The Oxford R21/Matrix-M vaccine maintains a high level of protection, around 70-80%, after a single booster dose.
A booster dose of a new malaria vaccine maintains a high level of protection against the disease, researchers said on Thursday (September 8), raising hopes that this inexpensive vaccine could be produced on a large scale within a few years. This vaccine, developed by scientists at the University of Oxford, could represent a turning point in the fight against the disease, an international research team noted, in the journal Lancet Infectious Diseases. Malaria, a mosquito-borne parasitic disease, killed 627,000 people, mostly African children, in 2020 alone.
Last year, another vaccine, produced by the British pharmaceutical giant GSK, became the first malaria vaccine recommended for widespread use by the World Health Organization (WHO). Since then, it has been administered to more than a million children in Africa. But research has shown that the efficacy of GSK’s vaccine is around 60% and drops dramatically over time, even with a booster dose. Oxford’s R21/Matrix-M vaccine was found to be 77% effective in preventing malaria, according to a study published last year. It is the first time that a vaccine exceeds the efficacy target set by the WHO by 75%.
We could see a very substantial reduction in this horrible burden of malaria, a reduction in deaths and illnesses for years to come, certainly by 2030.”
Adrian Hill, Oxford vaccine specialist and co-author of the study
For the study, 450 children aged five to 17 months in Burkina Faso, where malaria accounts for about 22% of all deaths, received three doses in 2019. They were divided into three groups: two received different doses of the adjuvant Matrix-M, a vaccine ingredient patented by Novavax and also used in the US biotech company’s Covid vaccine. The third control group received a rabies vaccine. Ahead of the 2020 rainy season (when malaria cases rise), 409 children returned for a booster shot. For the group that received the highest dose of adjuvant, the effectiveness of the vaccine increased to 80%, according to the results of a phase 2 trial published Thursday. For the lowest dose, the efficacy was 70%. Importantly, one month after receiving the booster, antimalarial antibodies returned to a level similar to that seen after the first doses received a year earlier, according to the study.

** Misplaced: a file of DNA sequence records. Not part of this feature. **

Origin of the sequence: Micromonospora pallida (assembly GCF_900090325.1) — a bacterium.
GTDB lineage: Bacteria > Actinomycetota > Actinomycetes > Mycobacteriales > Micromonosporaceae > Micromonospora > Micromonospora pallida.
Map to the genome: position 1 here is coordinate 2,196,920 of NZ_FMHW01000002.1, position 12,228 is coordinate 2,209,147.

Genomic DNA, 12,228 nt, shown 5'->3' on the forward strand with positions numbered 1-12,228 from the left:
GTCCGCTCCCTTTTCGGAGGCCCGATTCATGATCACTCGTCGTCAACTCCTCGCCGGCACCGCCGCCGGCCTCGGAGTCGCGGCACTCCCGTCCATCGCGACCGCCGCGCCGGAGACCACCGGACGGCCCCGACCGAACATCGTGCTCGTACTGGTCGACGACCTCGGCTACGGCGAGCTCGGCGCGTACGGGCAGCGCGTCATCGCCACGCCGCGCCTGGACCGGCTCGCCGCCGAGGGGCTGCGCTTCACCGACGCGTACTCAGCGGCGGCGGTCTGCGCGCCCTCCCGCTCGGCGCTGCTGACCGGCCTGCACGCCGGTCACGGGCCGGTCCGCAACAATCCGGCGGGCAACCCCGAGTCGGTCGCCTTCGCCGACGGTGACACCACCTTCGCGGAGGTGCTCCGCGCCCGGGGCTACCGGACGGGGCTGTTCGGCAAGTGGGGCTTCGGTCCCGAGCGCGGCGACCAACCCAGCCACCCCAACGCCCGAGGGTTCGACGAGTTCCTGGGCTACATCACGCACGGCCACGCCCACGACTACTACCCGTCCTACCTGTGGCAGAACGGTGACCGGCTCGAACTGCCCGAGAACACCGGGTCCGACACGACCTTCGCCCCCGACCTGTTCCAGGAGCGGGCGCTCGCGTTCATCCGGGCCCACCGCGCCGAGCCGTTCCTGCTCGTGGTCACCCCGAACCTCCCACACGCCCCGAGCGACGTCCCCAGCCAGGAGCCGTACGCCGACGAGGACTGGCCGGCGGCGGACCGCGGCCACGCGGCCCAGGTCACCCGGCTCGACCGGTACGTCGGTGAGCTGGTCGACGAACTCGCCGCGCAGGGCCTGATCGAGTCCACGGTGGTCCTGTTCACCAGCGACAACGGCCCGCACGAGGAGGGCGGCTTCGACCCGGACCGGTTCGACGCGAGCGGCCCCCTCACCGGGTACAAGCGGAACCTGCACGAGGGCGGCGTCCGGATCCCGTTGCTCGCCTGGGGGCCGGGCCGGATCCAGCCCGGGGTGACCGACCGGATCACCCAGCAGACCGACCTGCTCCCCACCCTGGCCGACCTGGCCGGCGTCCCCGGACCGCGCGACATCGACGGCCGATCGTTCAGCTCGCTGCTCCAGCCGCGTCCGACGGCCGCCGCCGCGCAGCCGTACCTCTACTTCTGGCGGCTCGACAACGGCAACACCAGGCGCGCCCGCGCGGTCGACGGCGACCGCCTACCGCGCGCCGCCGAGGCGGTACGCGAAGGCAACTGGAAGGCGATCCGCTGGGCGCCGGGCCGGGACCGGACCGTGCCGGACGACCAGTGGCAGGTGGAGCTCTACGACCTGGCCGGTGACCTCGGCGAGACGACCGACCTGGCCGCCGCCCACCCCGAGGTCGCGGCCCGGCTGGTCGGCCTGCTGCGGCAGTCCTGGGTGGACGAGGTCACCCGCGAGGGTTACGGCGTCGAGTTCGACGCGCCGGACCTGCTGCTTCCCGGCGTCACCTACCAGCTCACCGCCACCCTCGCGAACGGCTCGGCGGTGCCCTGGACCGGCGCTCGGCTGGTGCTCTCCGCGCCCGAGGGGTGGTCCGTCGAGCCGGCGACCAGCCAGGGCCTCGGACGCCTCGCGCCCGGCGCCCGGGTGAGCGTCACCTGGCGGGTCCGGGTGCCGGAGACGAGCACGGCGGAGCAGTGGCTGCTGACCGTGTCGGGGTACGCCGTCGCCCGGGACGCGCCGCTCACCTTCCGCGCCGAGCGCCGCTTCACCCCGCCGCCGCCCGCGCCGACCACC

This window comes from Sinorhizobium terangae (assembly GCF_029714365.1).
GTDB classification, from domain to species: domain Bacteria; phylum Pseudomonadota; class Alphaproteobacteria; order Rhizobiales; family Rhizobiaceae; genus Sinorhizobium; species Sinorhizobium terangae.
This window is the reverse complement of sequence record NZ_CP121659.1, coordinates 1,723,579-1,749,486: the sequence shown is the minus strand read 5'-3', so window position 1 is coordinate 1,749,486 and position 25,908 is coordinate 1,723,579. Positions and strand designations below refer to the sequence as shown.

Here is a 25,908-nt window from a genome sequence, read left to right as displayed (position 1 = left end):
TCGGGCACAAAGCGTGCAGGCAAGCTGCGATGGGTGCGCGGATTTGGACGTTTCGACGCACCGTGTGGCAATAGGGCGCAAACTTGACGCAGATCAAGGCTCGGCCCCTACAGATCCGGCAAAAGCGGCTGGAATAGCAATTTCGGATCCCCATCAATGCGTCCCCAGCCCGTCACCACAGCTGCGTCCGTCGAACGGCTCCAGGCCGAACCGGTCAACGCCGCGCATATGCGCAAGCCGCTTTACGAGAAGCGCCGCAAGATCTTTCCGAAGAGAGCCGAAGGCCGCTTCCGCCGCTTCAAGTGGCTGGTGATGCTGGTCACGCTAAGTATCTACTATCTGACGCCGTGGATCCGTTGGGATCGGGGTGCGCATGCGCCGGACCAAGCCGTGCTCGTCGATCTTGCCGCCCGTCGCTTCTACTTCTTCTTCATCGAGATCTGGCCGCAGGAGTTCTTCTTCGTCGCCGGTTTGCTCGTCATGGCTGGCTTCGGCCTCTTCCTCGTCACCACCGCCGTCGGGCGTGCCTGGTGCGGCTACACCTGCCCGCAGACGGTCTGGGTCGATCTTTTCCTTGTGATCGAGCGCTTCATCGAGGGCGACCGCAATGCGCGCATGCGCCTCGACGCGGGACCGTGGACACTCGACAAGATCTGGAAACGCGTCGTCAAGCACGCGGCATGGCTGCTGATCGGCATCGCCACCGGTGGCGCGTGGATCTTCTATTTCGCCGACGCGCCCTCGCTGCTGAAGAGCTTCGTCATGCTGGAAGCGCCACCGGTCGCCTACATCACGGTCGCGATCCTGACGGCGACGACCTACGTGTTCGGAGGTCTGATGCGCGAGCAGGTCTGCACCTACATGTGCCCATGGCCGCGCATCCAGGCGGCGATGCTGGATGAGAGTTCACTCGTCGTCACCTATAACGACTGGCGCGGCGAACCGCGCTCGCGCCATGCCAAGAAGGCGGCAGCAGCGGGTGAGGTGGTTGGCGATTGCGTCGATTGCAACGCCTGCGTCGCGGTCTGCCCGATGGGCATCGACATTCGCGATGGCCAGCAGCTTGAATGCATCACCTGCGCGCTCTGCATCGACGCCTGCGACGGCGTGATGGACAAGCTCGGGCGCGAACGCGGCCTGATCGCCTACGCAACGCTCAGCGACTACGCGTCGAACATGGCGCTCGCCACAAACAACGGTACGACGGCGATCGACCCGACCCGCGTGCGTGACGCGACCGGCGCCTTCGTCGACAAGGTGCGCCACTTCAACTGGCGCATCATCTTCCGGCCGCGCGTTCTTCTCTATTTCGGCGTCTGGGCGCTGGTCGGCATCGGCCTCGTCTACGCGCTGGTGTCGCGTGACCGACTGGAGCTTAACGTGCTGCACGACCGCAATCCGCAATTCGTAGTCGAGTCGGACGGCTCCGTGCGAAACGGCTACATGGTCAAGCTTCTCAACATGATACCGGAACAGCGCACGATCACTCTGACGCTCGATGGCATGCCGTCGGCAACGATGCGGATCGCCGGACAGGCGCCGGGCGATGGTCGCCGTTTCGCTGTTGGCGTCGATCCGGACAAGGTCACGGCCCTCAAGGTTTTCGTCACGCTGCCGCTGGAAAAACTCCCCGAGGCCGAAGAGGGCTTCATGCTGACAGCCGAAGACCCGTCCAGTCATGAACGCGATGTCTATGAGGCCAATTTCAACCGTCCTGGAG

A goal of 200 million doses per year
“It’s fantastic to see such high efficacy after just one booster dose”, rejoiced one of the study’s authors, Halidou Tinto, from the Burkina Faso IRSS Health Research Institute. Halidou Tinto, who was involved in the trial of the two malaria vaccines, said GSK’s vaccine had optimal efficacy of around 60%. “So I can confirm that R21 (The Oxford Vaccine: Editor’s Note) it is much more effectivehe said at a press conference. “We could see a very substantial reduction in this horrible burden of malaria, a reduction in deaths and illnesses in the next few years, certainly by 2030.”said Adrian Hill, a vaccine specialist at Oxford and co-author of the study. According to him, a 70% decrease in malaria deaths could be achieved within that time frame, in part thanks to the large number of vaccine doses that could be produced quickly.
Oxford has partnered with the world’s largest vaccine manufacturer, the Serum Institute of India. The Institute “Wishes and is able to manufacture 200 million doses a year from next year”said Adrian Hill. The six to ten million doses that GSK can produce per year are not “It is not enough for 40 million children who need four doses in the first year”he said. And the Oxford vaccine would probably cost a few US dollars per dose, less than half the $9 price of the GSK version, he added. Results from a phase 3 trial involving 4,800 participants in four countries are expected later this year, which could lead to approval of the vaccine.
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